Apparently American Express is sending out 1099s to people who referred customers to their credit cards.
American Express is probably right to do this. The points are compensation for helping them acquire a customer, rather than a rebate on your card activity.
And of course whether you receive a 1099 doesn’t speak to whether you owe tax. It’s informational reporting from American Express to the IRS. If they pay taxable income but don’t report it, the income is still taxable. Here they’ve now determined, it seems, that the points are taxable and therefore reportable.
Here’s how Amex appears to be valuing the points they awarded to you:
Thanks to all who are sending me datapoints. So far,
Amex Membership Rewards: 1 cent per point
Marriott (new): 1 cent per point
Hilton: 1.25 cents per point
How in the WORLD are they valuing Hilton above Marriott and MRs?????
— Dave @ MilesTalk ✈️ (@MilesTalk) January 31, 2019
These Marriott and Hilton points are way overvalued. In fact I’ve spoken with American Express executives who in conversation with me have valued Marriott points at 75 basis points. Hilton regularly sells points for half of what American Express is reporting — highly suggestive that the market value is lower (since it’s a price at which willing buyers and sellers transact).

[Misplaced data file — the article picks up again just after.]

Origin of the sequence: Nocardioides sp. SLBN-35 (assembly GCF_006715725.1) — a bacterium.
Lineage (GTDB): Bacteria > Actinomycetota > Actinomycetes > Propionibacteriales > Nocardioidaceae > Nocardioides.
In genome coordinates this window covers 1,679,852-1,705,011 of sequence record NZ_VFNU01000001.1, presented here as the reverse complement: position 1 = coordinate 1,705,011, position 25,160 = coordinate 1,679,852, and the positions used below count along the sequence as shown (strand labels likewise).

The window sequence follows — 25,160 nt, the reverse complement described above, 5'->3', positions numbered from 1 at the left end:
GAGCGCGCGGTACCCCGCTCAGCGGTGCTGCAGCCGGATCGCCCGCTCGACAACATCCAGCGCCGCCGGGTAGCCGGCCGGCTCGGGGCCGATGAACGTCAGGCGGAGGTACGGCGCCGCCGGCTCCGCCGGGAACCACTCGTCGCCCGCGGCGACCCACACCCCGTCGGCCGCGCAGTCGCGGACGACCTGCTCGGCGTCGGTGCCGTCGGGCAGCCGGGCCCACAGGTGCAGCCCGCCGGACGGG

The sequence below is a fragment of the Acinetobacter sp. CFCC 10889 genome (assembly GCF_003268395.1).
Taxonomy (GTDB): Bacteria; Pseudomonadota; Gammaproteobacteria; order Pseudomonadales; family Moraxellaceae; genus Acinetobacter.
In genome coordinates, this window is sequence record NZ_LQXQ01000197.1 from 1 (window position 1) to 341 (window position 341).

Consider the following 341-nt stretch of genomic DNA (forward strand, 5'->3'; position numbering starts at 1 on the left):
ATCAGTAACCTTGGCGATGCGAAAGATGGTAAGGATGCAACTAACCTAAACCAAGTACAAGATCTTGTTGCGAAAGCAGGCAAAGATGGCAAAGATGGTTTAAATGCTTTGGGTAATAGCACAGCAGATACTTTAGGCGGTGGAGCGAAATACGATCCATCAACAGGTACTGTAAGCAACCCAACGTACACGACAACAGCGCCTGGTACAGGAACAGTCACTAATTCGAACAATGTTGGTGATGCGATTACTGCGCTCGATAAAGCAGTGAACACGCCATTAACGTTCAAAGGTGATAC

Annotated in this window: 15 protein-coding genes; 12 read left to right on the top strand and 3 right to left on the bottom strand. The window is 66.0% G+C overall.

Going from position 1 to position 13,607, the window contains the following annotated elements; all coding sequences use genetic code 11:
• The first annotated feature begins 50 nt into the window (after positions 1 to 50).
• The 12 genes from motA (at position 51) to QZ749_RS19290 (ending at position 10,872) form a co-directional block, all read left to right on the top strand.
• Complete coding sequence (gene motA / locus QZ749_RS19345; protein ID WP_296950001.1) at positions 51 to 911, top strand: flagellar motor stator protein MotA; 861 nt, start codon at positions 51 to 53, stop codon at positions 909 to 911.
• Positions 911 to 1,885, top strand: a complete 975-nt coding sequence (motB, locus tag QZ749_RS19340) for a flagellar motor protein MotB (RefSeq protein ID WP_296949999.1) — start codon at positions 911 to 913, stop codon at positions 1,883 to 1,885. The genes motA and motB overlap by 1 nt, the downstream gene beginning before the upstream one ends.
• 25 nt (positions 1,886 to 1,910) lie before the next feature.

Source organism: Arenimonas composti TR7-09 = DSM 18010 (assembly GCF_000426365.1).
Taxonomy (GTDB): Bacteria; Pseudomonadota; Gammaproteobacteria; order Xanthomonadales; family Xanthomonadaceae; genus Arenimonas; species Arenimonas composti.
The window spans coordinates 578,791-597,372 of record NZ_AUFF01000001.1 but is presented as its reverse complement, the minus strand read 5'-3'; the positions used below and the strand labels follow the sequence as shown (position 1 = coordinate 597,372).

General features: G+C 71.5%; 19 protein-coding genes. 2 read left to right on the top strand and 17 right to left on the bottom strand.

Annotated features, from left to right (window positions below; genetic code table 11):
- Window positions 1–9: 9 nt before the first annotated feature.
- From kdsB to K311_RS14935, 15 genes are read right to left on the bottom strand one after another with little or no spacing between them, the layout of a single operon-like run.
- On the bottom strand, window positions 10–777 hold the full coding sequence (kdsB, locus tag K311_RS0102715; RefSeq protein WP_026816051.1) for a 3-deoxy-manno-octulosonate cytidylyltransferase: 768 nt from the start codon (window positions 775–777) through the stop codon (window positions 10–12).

Just because Aemrican Express tells the IRS that Hilton points are worth 1.25 cents apiece doesn’t mean that’s the revenue on which you owe tax. You can dispute the value and pay less tax as a result. Here’s the process to do it.
Bizarrely consumers successfully settled a class action suit against Citi for failing to adequately disclose that they were going to send out 1099 forms reporting bonuses to the IRS. Given how surprising this is I wonder if an enterprising attorney will try to repeat the trick. However there’s fine print on the referral site saying they’ll do this, which is probably adequate disclosure.
Update: American Express is valuing Hilton points at $0.0067 cents apiece — still too high, but not insane.